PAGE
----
However, the life loving Egyptians quickly had the problem of passing the judgement hall under control. From the time of the Old kingdom, spells and wards were provided for the properly equipped mummy to aid the Ba, the personal soul that cannot wholly leave the body, on its night journey until it can be re-united with the Ka, the eternal spirit. The earliest formulae for negotiating entrance to the Underworld are found at Maedum, in the pyramid of Unas, last of the 5th dynasty pharaohs. They date back to around 2400BCE.(v)
These formulae for survival continued to develop into the period of the New Kingdom. The papyrus of Ani, acquired by E Wallace Budge dating to around 1200BCE, illustrates the judgement process clearly. (vi) The Scribe, Ani, is brought before Osiris. The great scales with the slathering monster ready to gobble up the heart weighted down with evil-doing is central. However, the soul is well prepared. The deceased has undergone the proper process of mummification with all the necessary funerary ritual. He or she is ready with the correct responses including the essential ‘negative confessions’.
“I have not swindled offerings.
I have not stolen from any God or Goddess.
I have not told lies.
I have not carried away food.
I have not cursed.
I have not closed my ears to truth.
I have not committed adultery.
I have not made anyone cry.
I have not felt sorrow without reason.
I have not assaulted anyone.
I am not deceitful.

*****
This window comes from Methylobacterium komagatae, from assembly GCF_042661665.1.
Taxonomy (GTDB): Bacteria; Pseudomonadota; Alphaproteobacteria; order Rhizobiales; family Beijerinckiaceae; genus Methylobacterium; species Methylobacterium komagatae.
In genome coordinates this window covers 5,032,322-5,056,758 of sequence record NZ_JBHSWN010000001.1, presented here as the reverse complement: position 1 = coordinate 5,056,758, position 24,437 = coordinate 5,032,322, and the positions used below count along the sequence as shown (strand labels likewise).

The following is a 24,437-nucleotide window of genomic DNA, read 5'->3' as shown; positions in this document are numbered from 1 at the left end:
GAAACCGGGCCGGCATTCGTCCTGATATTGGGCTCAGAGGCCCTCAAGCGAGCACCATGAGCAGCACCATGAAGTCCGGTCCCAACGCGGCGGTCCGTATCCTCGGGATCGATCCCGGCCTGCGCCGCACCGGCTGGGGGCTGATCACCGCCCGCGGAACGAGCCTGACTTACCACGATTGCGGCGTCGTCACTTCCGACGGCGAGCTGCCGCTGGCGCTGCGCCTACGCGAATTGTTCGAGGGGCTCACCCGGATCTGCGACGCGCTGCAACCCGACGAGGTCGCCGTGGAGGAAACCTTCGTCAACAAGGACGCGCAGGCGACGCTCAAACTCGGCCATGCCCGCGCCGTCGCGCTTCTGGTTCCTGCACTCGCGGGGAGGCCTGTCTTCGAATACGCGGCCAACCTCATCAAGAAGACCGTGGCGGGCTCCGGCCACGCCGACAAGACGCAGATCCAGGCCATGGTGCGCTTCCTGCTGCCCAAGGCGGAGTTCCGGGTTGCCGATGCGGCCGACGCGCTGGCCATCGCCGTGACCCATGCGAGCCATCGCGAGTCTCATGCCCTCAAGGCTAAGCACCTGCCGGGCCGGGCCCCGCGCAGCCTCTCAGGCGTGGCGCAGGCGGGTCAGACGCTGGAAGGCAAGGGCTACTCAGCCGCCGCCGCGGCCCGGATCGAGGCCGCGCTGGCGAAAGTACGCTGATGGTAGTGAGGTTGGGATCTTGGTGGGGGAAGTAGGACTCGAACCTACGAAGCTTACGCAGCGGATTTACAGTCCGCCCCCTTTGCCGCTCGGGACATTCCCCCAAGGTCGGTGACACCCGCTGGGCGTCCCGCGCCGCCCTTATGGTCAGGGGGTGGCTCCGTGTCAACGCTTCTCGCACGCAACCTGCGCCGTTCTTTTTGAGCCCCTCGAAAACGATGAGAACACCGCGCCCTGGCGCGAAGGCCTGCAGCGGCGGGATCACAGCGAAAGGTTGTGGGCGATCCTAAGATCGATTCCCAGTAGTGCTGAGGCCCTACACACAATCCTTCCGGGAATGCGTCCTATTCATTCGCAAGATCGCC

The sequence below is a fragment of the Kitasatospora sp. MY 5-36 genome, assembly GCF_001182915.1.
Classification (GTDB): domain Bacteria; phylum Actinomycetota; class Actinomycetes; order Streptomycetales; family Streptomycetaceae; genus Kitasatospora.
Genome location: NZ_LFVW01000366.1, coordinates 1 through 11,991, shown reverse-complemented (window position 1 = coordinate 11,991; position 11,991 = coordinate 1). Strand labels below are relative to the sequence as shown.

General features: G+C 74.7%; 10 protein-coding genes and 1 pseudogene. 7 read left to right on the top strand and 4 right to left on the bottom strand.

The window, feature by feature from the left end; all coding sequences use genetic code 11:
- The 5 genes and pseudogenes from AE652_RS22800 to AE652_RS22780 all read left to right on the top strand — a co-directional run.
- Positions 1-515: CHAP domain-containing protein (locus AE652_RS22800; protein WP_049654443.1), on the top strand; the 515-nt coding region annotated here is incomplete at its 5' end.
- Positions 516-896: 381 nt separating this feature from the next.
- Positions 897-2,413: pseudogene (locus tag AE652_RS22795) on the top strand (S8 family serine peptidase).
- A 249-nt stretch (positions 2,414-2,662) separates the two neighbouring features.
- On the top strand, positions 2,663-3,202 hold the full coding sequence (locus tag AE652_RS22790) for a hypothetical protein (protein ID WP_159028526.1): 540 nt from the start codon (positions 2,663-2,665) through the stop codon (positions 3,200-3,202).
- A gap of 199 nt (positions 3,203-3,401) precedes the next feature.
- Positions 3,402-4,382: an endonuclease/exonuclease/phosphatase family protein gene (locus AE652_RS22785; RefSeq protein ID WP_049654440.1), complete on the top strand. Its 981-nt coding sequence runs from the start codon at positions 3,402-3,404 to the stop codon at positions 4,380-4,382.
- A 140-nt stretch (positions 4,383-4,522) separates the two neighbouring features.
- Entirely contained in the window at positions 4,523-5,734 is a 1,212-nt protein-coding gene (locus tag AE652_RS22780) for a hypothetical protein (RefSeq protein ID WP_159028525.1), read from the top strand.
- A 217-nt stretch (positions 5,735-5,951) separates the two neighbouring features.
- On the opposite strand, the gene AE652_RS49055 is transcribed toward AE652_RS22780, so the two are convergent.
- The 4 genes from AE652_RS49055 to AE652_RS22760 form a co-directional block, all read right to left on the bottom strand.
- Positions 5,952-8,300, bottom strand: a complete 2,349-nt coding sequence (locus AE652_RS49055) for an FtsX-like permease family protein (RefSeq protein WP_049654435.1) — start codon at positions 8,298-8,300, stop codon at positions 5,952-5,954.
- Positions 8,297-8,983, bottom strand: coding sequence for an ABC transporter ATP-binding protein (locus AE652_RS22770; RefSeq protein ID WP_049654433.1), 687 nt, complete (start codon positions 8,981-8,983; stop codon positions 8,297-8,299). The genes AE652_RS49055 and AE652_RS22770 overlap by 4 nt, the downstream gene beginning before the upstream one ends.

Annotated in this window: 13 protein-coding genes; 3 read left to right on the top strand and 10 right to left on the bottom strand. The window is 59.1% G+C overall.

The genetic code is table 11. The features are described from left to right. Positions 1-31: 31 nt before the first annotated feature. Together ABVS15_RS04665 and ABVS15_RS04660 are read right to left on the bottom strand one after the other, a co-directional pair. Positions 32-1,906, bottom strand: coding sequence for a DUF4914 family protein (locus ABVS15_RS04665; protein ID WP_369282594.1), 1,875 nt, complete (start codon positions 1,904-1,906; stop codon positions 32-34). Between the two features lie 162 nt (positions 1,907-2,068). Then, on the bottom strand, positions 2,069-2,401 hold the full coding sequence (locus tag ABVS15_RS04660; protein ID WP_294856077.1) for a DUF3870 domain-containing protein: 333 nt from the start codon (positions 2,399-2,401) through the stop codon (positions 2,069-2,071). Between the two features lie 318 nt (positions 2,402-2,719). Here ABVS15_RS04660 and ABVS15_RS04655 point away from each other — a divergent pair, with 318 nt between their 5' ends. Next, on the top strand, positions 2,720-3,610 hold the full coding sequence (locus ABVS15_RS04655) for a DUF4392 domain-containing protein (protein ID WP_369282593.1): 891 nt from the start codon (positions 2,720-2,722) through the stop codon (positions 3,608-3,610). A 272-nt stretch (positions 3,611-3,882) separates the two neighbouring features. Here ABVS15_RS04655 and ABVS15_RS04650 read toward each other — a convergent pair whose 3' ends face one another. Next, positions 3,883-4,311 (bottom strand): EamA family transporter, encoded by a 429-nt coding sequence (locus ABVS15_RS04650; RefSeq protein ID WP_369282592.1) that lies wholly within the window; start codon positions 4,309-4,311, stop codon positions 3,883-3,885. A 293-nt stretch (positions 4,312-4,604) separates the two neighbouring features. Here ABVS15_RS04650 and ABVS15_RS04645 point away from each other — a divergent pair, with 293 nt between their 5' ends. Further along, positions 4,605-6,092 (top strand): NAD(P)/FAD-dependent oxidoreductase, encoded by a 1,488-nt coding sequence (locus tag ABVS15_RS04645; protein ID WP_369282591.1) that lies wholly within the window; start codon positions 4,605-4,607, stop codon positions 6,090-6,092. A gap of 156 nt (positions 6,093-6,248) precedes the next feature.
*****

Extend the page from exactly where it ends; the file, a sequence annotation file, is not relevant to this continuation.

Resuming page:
I have not stolen anyone’s land.
I have not been an eavesdropper.
I have not falsely accused anyone.
I have not been angry without reason” ….. There are forty two negative confessions in all.
If all else fails, the soul will even know the spell to prevent his own heart speaking out against him or her.
Similar rituals continued in Egypt for more than two thousand years although Jan Assmann (vii) suggests that no canonical version of the ‘Book of the Dead’, or the ‘Book of Coming Forth by Day’, ever existed until the late temples of the Persian and Greek period began to contain elements of a deliberately selected cannon. Until then, many versions existed simultaneously.
It was not until around the sixth century BCE that conditions began to improve in Hades, at least for the virtuous although there do seem to have been some concessions. The idea of a more positive destination was available, perhaps influenced by Egyptian expectations. Although Homer, as stated above, consigns Achilles to the grim purposeless Underworld, he does offer Menelaus, husband to Helen of Troy, an alternate destination.